Joan Sandin author/illustrator/translator

Small Wolf wanted to be a hunter like his father. One day he took his canoe downriver to Manhattan, the Island of the Hills, to see what luck he would have. But what he found - houses with chimneys, ships with sails, all kinds of odd animals, and a man whose face was all WHITE - made him hurry back to his village

"I know about the white men," said his father. "They are all right if you leave them alone."

But Small Wolf and his father were to learn otherwise. Soon they were forced to seek new hunting grounds, and to move again and again and again.

SMALL WOLF

First published in 1972, Small Wolf was reissued with full color illustrations in 1994

Best Children's Books for Spring '72 (SLJ)

Children's Books of '72 (Library of Congress)


BACKGROUND

"Although this fictional story is about Manhattan, Small Wolf and his father could be any of the American Indians who were displaced from their homes and hunting grounds by the white men. The Canarse Indians, who "sold" Manhattan to the Dutch, had no more right to the land than anyone else - they lived in the Brooklyn area - and to them the idea of owning land made no more sense than owning the sky or the sea, They were happy to take the money the Dutch offered, and it wasn't until too late that they realized the white men's ideas about property were different from their own. This story was repeated, time after dismal time, until the Indians had nothing left." from Nathaniel Benchley's Author's Note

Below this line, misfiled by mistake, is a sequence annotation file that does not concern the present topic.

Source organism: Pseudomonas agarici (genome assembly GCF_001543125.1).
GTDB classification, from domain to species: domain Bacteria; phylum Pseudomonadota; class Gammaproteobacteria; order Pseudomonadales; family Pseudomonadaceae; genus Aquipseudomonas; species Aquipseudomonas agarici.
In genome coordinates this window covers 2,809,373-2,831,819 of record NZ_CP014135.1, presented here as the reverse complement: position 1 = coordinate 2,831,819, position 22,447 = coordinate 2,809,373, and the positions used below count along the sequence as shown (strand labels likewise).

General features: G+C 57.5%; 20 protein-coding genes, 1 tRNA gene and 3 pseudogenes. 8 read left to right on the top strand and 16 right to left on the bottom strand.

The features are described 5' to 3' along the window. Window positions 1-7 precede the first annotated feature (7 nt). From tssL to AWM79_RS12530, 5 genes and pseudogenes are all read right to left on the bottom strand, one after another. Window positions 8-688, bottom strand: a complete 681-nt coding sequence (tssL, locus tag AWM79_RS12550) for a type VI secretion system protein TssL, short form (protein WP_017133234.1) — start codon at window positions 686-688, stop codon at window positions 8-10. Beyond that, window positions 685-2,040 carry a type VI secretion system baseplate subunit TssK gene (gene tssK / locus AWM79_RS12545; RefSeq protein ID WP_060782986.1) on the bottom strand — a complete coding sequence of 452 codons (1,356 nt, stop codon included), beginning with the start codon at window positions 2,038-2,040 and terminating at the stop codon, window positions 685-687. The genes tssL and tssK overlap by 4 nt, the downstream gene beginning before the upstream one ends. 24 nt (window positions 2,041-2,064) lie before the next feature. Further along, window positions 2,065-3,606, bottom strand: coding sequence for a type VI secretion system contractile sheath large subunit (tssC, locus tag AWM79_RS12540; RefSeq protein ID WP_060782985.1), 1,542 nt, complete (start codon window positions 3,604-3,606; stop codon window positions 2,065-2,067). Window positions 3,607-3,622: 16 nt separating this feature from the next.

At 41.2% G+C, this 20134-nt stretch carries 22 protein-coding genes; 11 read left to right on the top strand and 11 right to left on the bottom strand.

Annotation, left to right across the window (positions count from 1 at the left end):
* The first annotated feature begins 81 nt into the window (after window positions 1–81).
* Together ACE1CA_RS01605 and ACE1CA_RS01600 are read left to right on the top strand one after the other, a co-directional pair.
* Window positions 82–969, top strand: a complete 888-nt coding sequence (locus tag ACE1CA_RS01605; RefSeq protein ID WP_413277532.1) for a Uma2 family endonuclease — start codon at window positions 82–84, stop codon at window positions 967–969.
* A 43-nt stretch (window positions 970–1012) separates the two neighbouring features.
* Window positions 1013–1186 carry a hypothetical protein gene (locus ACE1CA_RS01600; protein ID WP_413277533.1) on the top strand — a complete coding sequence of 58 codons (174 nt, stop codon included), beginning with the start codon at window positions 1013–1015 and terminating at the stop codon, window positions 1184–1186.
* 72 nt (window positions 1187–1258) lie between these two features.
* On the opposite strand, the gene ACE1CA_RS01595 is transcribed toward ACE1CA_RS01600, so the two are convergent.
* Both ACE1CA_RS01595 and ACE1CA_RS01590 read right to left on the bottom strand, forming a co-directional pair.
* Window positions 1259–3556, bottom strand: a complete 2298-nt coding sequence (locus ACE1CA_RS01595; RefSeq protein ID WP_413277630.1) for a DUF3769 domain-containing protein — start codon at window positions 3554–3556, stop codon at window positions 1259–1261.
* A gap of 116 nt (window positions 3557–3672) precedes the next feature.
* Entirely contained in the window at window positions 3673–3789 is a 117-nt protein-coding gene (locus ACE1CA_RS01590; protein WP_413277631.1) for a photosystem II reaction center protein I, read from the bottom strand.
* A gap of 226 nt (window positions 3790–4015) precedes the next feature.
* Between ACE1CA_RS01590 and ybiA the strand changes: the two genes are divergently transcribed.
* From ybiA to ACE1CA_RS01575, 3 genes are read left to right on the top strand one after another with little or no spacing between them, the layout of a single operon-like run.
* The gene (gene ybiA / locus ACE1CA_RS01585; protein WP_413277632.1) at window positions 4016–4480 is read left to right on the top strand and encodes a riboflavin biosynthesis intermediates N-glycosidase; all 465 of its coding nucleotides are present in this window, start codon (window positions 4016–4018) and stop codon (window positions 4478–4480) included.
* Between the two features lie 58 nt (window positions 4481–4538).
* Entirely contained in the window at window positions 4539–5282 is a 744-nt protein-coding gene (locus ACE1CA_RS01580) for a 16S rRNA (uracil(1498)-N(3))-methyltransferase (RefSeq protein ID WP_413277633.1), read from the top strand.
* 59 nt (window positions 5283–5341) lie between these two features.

REVIEWS

(starred) Small Wolf and his family live a peaceful life until white men are discovered on Manhattan. Told without sentimentality, pathos, or corny Indian talk, this is an eventful story and an important presentation of the Indian's point of view. The easy-to-read text and somewhat sylized illustrations provide a good read and stimulate questions for elementary age readers.
School Library Journal

Except for quoted reviews, all text and art copyright © Joan Sandin. All rights reserved.
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